California is making waves for its plan to phase in a $15 per hour state-wide minimum wage by 2022. If it passes the legislature and gets signed into law – both likely scenarios – California would have the highest state-wide mandated minimum wage.
Economists, analysts, politicians, and organizers on every side are quarter-backing this law. The implications would be a game-changer and not for the good as history and economics tell us. Boosting the lowest wages by 50 percent from the current $10 per hour level increases the cost of each full-time minimum wage worker by $10,000 each year or more.
Sometimes economists focus on the labor cost increases to employers, but the real harm is to a low-income worker who needs opportunity, but won’t get it. Think about a teenage worker or young worker with big future dreams just trying to get their start in hospitality or a recent immigrant who finally gets the chance to leave the hardships of their country for opportunity in America and sees washing dishes in a restaurant as the path to one day owning her own business.
These aren’t just hypothetical scenarios but the experience of a top Washington, D.C., chef who has prepared meals for congressmen, powerful people, and celebrities. Mirta Gutierrez, executive chef of the famed political hot spot Tortilla Coast, explains in the Washington Post that if this city had had a $15 minimum wage when she got started after leaving the poverty of Argentina, she could never have risen to creating culinary delights for President Obama:
After arriving in Washington, I learned at a job fair that an Angelo & Maxie’s restaurant was opening and hiring 300 people. I met the chef, and in very broken English I asked for an opportunity to prove myself. He agreed, reluctantly, to hire me as a dishwasher at $5.50 an hour. It was 2001. I watched everything, took mental notes and looked for every opportunity to try something new in the back of the house.
One day, I learned how to open clams. Before long I was preparing shrimp scampi and other dishes. On the job, I learned English — and everything about the kitchen and food prep. One day, I asked my boss about the business end of running a restaurant. He was stunned that I had a background in accounting. “Numbers are numbers,” I explained to him.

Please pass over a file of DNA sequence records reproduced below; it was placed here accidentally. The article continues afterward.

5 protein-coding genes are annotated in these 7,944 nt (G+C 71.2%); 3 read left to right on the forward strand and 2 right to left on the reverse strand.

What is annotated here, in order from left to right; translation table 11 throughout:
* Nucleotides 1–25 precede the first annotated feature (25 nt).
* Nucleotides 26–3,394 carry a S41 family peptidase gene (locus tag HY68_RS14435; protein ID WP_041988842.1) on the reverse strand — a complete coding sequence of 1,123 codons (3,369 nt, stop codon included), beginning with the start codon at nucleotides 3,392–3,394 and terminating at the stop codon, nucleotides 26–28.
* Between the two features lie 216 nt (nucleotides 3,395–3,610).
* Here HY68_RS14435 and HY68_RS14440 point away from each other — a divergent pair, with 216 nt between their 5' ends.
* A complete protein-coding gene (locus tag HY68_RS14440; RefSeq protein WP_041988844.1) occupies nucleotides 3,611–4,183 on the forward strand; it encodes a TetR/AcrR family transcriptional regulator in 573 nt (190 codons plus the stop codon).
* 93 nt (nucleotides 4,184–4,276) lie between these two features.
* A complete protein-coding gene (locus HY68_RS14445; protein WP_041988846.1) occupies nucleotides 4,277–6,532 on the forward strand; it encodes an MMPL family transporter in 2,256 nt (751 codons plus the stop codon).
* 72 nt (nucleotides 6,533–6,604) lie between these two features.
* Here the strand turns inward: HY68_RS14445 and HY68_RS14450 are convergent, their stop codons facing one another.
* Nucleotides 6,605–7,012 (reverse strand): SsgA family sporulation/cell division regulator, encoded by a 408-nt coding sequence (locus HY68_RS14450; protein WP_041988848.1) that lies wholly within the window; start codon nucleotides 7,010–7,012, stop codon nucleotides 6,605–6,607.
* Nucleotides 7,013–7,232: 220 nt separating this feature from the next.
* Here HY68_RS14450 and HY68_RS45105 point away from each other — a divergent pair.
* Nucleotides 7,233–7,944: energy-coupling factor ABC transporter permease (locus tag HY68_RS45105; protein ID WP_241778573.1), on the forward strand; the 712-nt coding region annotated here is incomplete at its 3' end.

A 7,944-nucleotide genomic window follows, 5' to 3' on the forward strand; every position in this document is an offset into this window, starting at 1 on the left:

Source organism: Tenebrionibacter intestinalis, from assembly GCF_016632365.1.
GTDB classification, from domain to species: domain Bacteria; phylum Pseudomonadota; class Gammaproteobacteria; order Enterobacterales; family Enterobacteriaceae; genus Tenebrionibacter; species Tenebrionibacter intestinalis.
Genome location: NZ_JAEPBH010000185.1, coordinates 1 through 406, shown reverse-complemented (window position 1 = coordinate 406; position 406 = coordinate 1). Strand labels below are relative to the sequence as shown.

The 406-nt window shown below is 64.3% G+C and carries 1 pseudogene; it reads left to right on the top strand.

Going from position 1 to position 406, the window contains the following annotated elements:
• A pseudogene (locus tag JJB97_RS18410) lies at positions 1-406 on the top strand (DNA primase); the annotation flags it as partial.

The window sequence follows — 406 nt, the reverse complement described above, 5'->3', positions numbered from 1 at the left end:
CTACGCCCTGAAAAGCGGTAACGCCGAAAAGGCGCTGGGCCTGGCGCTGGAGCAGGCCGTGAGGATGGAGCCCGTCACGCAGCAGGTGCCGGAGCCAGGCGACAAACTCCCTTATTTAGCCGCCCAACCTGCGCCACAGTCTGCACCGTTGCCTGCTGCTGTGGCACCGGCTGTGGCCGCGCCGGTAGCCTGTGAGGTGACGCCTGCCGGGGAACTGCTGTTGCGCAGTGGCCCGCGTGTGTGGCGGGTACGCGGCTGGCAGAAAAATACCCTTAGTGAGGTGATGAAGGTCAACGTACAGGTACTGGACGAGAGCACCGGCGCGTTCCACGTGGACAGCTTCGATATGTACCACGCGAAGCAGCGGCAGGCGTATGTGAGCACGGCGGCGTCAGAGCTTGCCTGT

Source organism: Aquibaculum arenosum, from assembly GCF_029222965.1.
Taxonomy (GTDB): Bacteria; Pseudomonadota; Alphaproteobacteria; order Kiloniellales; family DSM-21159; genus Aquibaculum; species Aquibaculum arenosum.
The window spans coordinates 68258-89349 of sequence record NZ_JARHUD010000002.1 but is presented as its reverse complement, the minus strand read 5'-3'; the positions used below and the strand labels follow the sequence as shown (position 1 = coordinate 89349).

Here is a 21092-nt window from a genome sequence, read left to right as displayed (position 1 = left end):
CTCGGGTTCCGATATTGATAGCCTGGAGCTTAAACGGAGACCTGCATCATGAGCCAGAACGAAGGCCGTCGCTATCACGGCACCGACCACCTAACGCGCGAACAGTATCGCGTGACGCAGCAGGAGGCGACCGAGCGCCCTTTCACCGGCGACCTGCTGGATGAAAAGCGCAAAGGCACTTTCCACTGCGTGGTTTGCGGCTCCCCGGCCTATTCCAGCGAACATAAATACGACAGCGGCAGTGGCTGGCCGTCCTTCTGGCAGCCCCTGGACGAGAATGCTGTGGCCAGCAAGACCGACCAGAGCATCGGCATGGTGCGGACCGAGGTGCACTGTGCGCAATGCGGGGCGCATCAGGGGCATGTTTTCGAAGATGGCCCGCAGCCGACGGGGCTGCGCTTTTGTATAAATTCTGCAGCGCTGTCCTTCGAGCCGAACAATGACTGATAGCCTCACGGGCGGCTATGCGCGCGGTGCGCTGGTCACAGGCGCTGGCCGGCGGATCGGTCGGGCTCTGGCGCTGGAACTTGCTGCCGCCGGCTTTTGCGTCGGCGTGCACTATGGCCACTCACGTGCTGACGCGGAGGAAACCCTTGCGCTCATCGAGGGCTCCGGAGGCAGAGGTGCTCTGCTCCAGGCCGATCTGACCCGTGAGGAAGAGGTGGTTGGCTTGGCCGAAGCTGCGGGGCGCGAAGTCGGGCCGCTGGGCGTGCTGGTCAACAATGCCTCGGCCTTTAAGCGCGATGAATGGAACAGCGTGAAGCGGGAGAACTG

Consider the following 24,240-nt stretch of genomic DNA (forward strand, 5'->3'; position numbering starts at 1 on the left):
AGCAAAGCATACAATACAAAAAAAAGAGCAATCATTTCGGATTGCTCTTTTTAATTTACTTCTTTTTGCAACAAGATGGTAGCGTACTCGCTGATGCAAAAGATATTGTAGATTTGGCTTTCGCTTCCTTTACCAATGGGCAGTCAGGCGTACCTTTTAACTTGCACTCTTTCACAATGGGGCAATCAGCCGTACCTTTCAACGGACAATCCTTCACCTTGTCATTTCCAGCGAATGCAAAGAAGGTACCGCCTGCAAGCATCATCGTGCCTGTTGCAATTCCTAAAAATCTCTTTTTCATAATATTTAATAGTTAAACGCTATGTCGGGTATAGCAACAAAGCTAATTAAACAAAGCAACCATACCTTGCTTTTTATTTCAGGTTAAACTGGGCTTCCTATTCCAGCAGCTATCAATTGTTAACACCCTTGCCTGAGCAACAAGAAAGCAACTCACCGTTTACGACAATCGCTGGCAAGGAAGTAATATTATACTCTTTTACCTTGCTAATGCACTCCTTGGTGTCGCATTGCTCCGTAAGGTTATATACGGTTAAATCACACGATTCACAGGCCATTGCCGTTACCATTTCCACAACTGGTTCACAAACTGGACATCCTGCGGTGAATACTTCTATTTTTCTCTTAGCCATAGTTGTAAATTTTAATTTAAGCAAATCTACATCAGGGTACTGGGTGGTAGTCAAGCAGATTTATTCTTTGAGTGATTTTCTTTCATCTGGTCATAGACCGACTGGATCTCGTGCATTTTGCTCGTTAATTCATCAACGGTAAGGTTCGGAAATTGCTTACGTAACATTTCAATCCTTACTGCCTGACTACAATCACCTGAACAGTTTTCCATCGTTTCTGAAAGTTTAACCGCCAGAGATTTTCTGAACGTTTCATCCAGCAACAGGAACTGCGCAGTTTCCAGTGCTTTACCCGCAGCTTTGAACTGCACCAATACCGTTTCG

I am an immigrant who started at the bottom with nothing. I became an executive chef who understands the kitchen and an accountant who understands the numbers of running a business.
As a poor immigrant, would a $15 minimum wage have helped me? Absolutely not. No restaurant owner would hire someone without experience, skills or English at such a high wage. I would never have made it to that first rung on the career ladder.
Weighing the pros and cons of such a dramatic minimum wage increase cannot and shouldn’t leave out the story of the individual. Progressives pushing for $15 per hour lead with the stories, because they don’t have the data to back up their claims that minimum wage increases would have no or little impact on hiring or employment.
In fact, most don’t know what will happen, which makes everyone nervous as a Vox reporter explains:
When I set out to interview economists about the effects of California's minimum wage hike, I was expecting some strong disagreements. Instead, I found a broad consensus: California's hike is so large — and would result in a minimum wage so high — that no one really knows what will happen. None of the three economists I interviewed was willing to make a prediction about how the new law would affect employment in California.
The most surprising admission comes from Obama economic advisor and progressive economist Alan Krueger who said "A $15-an-hour national minimum wage would put us in uncharted waters, and risk undesirable and unintended consequences…”, furthermore, "beyond international experience, and could well be counterproductive."
Let's hope clear heads will win out and stop the inevitable harm to workers like Mirta. Instead of apologizing for the hardship of unintended consequences, California ought to reconsider this move and think of other ways to get more money in the pockets of Californians. Here’s an easy and quick way: lower taxes.